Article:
The other versions of his death are of Hammond simply being left behind on the island, either by his choice or by accident. Some art and storyboards of this idea were done by Art Director John Bell, with a version of this scripted in Malia Scotch Marmo’s screenplay that followed both Crichton’s and the one the tabletop Raptor death was from.

However, once David Koepp entered into the picture, it was decided Hammond no longer needed to die. Whether it was because Richard Attenborough was cast or the filmmakers decided it didn’t fit their ever-evolving take on the character remains to be seen. It seems to be a good choice for the version of the character they ended up crafting, but it will always be interesting to see just how his many deaths were once going to be played out.

You can find more rare art and storyboards from Jurassic Park at Jurassic Time, along with an audio memoir of John Hammond read by Richard Attenborough that was adapted from the Lost World game Trespasser. It includes a video version with art by Felipe Humboldt, as pictured above, who also has been uncovering many lost relics of the Jurassic Park films via Behind The Gates.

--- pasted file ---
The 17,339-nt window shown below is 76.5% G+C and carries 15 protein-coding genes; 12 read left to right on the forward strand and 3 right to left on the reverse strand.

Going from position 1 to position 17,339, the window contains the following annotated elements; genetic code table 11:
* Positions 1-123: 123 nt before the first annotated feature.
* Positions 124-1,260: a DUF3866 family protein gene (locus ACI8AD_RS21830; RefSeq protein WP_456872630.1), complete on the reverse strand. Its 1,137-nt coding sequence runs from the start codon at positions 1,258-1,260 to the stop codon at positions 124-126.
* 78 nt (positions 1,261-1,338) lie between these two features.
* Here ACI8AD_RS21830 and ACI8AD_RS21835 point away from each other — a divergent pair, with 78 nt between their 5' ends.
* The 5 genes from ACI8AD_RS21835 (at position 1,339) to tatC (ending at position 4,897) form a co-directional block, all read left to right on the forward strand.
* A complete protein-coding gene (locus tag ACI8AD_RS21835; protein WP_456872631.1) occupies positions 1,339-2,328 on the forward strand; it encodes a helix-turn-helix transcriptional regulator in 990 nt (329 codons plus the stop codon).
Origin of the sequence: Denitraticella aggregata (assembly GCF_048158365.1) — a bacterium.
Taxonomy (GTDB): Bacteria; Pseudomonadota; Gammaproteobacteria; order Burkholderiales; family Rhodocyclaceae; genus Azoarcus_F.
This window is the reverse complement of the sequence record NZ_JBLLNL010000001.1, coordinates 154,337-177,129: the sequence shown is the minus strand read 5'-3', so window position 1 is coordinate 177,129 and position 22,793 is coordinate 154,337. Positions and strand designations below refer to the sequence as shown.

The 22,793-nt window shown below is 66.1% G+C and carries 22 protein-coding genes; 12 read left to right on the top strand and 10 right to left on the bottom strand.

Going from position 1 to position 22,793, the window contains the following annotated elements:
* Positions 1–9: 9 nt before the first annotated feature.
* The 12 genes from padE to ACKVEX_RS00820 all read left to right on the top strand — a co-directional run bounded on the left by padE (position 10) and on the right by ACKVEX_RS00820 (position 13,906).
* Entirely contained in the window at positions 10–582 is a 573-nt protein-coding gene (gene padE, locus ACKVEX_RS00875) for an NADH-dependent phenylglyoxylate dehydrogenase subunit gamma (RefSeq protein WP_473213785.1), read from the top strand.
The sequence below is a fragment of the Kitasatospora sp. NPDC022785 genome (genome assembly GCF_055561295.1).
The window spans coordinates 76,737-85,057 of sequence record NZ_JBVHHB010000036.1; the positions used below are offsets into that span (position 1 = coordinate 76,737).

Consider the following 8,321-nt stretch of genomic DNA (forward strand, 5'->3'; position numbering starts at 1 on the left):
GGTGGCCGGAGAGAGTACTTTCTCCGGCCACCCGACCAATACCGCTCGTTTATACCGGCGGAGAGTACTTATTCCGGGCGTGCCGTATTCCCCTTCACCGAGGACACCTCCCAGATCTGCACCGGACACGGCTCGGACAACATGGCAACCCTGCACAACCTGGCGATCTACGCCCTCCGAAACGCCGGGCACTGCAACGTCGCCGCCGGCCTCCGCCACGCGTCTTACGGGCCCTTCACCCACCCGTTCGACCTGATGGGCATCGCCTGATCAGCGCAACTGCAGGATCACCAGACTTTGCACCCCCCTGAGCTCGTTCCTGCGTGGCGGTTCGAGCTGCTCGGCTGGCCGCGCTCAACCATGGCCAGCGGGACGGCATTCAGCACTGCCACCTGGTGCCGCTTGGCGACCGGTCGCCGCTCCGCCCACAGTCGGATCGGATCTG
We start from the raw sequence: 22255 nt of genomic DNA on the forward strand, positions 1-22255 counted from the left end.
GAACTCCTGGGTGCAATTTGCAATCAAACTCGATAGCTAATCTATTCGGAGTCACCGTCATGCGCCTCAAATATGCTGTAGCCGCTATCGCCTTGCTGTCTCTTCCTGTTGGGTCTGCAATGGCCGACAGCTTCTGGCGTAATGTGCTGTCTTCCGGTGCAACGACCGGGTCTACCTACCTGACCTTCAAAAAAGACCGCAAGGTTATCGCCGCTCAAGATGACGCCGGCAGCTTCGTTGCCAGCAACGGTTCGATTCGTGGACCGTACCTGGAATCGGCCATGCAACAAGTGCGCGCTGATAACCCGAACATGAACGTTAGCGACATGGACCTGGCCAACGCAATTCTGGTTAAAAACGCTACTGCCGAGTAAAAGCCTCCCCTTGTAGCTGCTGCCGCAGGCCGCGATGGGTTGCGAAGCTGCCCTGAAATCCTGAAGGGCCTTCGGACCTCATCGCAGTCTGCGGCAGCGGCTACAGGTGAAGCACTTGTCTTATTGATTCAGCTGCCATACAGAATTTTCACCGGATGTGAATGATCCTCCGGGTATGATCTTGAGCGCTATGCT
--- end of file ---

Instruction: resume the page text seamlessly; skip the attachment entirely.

Huge thanks to to Derrick Davis for providing this article and his great work at Jurassic Time!


Never Before Seen Art Surfaces from Cancelled ‘The Lost World: Jurassic Park’ Animated Series!

We were planning on holding this one off until Jurassic June, but much like the dinosaurs of Isla Nublar, we simply couldn’t contain it. While you no doubt know there was an unreleased Jurassic Park animated series in the early 90’s, you probably did not know there was another in development alongside The Lost World. This attempt at bringing Jurassic Park into the animated front was kept under lock and key, without any substantial evidence of existence… until now.

Check out our video below, where dive into the art and story revealed from this elusive, never before seen unreleased Jurassic Park tie-in!

The Lost World’s animated series was commissioned by Steven Spielberg himself, and developed by DreamWorks Animation under the supervision of Steve Lyons. The artwork on display comes from Phillip J. Felix, who also contributed to the story of this ill-fated cartoon venture. Not much is known about the plot, outside of the fact that it would have introduced hybrid dinosaurs to the Jurassic Park franchise for the first time. While the cartoon was eventually shelved due to a variety of internal conflicts, many ideas were adopted by Kenner with the Jurassic Park Chaos Effect toy line (which was also to have a animated series that fell through).